Martin, you started the project of a scholar-owned press in 2013, together with Stefan Müller. How did you get involved in Language Science Press, and what can you tell us about the developments and your experience?
One day in 2012, I received a message from Stefan Müller (then at FU Berlin), who asked me if I wanted to get involved in a project for bottom-up open-access publication in linguistics. We had not met before, as we belong to somewhat different communities (I’m a typologist, and Stefan mostly works on the formal syntax of German), but after our first meeting, we felt that there was enough common ground to start a project. It took over a year to set everything up: In 2013, we received start-up funding from the DFG, and our first book came out in 2014. That was an exciting time, and we were happy to be supported by a lot of colleagues right from the beginning. Stefan has amazing technical and design abilities, and he was persuaded by key aspects of my strategic vision. We had hoped that our publishing imprint would be a big success, but in hindsight, the success was bigger than we could have realistically expected. To a large extent, this was of course because we found exactly the right person to manage our day-to-day operations 🙂 On the other hand, it was a bit of a disappointment that our model was not copied more often by others. Open-access publication is becoming more and more common, but most of it is top-down, with the big commercial publishers controlling most aspects. So Language Science Press is still a very special enterprise.
As of today, your series Studies in Diversity Linguistics has 32 published books and 105 expressions of interest. How do you cope with that interest and demand?
That’s indeed a good question – and sometimes I don’t (some authors will know what I mean, because I don’t always reply super fast). Due to my position at a prestigious Max Planck Institute, my name is very well known, so this generates trust and interest in the series that I started, I think. Ideally, the work would be distributed over more shoulders. On the other hand, I have more time than most of my colleagues as my position does not involve teaching, so I feel a particular obligation to invest my time in service to the community. For the task of reviewing submitted books, I have developed a somewhat novel approach, which has helped especially for voluminous grammars: Instead of asking a single colleague to review a 600-page work, I ask 24 colleagues to review a 50-page chapter (so that in the end, every chapter is read by two colleagues). This means a lot of correspondence, but as I do it in the traditional way (not via an automated system), this is also quite nice at a personal level.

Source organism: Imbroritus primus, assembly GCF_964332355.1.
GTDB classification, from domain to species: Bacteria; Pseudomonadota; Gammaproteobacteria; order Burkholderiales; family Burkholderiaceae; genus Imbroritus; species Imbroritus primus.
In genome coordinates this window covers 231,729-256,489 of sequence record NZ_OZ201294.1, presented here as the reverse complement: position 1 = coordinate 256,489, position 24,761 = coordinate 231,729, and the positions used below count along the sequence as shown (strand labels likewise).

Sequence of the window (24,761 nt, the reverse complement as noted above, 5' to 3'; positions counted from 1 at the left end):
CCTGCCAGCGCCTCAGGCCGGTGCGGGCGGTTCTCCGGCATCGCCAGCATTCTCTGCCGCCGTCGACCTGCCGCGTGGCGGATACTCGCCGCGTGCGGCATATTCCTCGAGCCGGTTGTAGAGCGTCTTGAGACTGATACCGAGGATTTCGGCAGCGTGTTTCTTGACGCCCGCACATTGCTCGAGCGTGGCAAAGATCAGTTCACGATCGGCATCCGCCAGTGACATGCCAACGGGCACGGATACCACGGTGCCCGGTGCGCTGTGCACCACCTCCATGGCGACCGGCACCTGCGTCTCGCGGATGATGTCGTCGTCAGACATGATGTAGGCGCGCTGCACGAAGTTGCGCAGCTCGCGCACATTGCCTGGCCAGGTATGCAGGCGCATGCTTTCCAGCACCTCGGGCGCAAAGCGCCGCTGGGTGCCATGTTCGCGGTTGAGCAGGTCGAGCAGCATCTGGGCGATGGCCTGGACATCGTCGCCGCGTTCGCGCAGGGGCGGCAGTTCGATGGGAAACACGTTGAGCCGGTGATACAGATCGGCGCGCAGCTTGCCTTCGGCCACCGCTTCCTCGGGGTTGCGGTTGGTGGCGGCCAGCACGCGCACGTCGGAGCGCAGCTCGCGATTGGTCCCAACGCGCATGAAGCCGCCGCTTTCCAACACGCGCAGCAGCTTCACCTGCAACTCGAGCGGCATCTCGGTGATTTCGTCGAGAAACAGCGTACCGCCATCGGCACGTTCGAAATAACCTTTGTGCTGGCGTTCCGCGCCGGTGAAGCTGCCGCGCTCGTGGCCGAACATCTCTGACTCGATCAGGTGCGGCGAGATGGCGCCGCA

You told me that you felt that this series had become too big, and that you want to start two new series instead. But two series sounds like even more work than one.
My first series (Studies in Diversity Linguistics) was conceived of as very broad, encompassing almost everything that interests me. This was good at the beginning, as I did not have to reject books on, for example, The languages of Malta, or a text collection of Amazonian languages. As the series grew, I decided that I could not accept everything anymore that falls under this broad label of “diversity linguistics”, and I focused on reference grammars and typological works. Now there will be two separate series for these two topics: Comprehensive Grammar Library (CoGL) and Research on Comparative Grammar (RCG).
Can you say a bit more about the scope of the two new series?
The Comprehensive Grammar Library basically continues the tradition of publishing high-quality grammars in a specialized book series. The series title pays homage to the “Mouton Grammar Library”, started in the mid 1980s by Georg Bossong and Wallace Chafe, and which was the first series to publish grammars of languages from around the world. My Grammar of Lezgian came out in this magnificent series (in 1993, with gold letters on the cover), and it helped me establish my scholarly reputation – but it was not reader-friendly, because of its high price (DM 299, i.e. about €150). Ever since this experience, I thought about alternatives to “high-price glamour”, and Language Science Press has provided an excellent solution: We provide scholarly selection (not based on commercial viability), serious reviewing, high-quality technology and design, but the books are free to download. I’m glad that the stream of excellent grammars that have been produced is continuing, and that we have more and more input for worldwide cross-linguistic studies. The first volume of this series, Guillaume Jacques’ A grammar of Japhug is a milestone in this regard, at 1600 pages.